Through experimentation, however, we have found that by proper design, we have been able to impart sufficient resiliency to a valve of this material, to enable it to effect a perfect seal against a valve seat to meet all requirements for a valve under these extreme conditions. Such valve, in addition, however, must be securely mounted on its stem to enable such valve when made of such material, to withstand the pressures to which it will be exposed.
After much trial and error, it was found that a cone shaped wafer of "Delrin" having a central hub 90 with a stem opening 91, and a conical wall 92 which tapers to a very thin cross-section, could satisfy the rigid requirements for forming a very effective seal against a valve seat, the memory of the material in combination with the flexibility characteristics imparted to the valve by the design thereof, being deemed responsible for the effective sealing of this valve under the rigid conditions which had to be met. "Delrin" is the trade name for acetal resin marketed under that name by Du Pont de Nemours, EI & Co., Inc.
To successfully install such valve on its valve stem, as by press fitting the valve thereon, to better enable the valve to withstand the pressures to which it will be subjected in use, the hub or central portion of the valve is extended axially into the region defined by the conical wall to form a protubrance 99, and axially in the opposite direction to form an extension 101, the later extension being of a greater diameter than the first extension to provide a solid seat for the valve spring 71.
The hub as thus extended in both directions will, when the valve is press fitted upon its stem, offer considerably increased resistance to pressure applied thereto by the spring, thereby assuring stability as to its location on the valve stem.
Further, with all that mass build up at the hub of the valve, flexing will occur predominantely along the free end portion of the valve wafer where it engages the valve seat, thereby increasing its effective sealing ability.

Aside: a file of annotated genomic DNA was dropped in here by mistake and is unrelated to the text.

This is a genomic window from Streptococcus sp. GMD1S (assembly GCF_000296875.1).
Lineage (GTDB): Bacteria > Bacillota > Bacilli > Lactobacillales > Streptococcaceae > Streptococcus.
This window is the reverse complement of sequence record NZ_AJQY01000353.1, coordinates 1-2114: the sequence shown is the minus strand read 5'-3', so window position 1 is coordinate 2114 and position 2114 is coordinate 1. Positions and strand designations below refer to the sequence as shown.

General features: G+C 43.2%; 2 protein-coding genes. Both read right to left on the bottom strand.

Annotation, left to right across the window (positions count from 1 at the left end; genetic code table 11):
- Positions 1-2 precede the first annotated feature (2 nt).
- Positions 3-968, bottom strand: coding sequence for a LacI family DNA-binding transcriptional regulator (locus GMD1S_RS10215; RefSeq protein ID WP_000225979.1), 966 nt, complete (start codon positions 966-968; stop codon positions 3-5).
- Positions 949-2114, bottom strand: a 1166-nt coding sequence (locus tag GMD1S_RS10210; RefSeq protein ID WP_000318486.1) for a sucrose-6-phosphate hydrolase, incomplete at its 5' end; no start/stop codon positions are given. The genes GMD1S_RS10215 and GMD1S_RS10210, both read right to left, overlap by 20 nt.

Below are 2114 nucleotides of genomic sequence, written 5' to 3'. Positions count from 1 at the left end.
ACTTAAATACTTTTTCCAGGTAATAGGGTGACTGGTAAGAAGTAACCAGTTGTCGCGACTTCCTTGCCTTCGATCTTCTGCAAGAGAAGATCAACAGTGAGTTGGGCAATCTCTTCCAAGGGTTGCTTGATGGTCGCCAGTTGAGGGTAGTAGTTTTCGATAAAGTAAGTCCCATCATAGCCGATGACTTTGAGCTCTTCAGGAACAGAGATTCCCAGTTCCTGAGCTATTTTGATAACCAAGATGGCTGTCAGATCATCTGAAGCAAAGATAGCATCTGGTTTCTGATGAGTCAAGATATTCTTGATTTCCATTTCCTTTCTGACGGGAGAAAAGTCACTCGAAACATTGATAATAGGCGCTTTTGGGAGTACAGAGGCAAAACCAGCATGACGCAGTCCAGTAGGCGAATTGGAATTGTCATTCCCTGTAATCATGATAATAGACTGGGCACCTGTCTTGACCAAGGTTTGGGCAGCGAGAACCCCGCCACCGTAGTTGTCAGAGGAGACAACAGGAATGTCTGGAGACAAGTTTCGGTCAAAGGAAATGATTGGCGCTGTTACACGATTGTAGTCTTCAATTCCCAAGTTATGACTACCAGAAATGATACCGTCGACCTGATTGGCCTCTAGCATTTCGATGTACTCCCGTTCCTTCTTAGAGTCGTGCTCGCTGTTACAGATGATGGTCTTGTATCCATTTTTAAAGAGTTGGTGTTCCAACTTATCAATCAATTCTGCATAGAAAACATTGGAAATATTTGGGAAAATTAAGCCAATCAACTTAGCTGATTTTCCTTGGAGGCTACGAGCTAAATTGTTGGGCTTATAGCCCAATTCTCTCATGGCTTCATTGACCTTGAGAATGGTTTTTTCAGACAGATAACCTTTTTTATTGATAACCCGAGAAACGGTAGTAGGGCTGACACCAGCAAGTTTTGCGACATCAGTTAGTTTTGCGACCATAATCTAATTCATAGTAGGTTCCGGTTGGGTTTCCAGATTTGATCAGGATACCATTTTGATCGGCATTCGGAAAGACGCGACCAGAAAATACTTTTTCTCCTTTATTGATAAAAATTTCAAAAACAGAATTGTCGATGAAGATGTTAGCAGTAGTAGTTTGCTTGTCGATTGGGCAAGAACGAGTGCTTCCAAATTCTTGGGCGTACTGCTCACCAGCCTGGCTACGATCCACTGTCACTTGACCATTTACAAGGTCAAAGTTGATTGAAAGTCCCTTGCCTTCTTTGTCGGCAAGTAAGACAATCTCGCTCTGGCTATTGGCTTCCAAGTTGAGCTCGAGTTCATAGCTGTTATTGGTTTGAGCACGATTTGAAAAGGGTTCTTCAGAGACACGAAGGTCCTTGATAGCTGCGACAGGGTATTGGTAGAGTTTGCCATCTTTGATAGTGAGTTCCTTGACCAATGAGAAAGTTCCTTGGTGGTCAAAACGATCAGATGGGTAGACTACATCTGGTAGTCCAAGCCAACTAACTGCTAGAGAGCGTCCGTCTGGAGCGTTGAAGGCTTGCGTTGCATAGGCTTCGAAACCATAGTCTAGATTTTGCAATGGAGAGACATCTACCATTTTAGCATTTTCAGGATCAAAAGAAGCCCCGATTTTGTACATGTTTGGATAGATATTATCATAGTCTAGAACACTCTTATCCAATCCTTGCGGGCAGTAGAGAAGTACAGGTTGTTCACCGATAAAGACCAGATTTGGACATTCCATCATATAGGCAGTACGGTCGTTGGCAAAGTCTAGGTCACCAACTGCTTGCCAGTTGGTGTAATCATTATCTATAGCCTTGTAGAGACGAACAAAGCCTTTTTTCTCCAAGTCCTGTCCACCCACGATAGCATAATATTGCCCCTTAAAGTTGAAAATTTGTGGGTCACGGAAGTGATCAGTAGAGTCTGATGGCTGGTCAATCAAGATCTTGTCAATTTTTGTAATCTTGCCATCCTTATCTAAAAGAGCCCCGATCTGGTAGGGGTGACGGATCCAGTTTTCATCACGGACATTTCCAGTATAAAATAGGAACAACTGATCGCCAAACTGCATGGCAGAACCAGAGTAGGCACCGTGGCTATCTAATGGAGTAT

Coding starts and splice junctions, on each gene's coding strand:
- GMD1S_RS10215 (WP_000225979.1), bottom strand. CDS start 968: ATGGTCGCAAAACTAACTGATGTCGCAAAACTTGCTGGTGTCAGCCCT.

As thus far described, the coupling head assembly is capable, at the will of the operator, or allowing withdrawal of chemical from the container and discharging same to a mix tank while providing an indication to the operator of the functional status of the coupling head assembly.
To accomplish rinsing of the container and hose lines of the system following emptying of a container, we provide within the coupling head assembly, selectively alternate auxiliary passageway, one leading to the container itself for rinsing the container and the other leading to the main flow passageway, down stream of the main valve, for rinsing hose lines of the system.
Toward this end, a cylinder 105 of diameter equal to that of the main passageway in the coupling head, has one end reduced to provide a neck 107. Axially of the plug is a passageway 108 adapted to slidably receive the valve stem of the main valve assembly, a groove within the plug adjacent the larger end thereof containing the O-ring seal 69 to frictionally seal the valve stem in its passage through the plug. A passageway 111 is drilled diametrically through the neck portion of the plug while a radial passageway 113 is provided in the larger end of the plug in proximity to the valve stem seal. A second radial passageway 115 is provided at a location intermediate the neck passageway 111 and the radial passageway 113 adjacent the stem seal.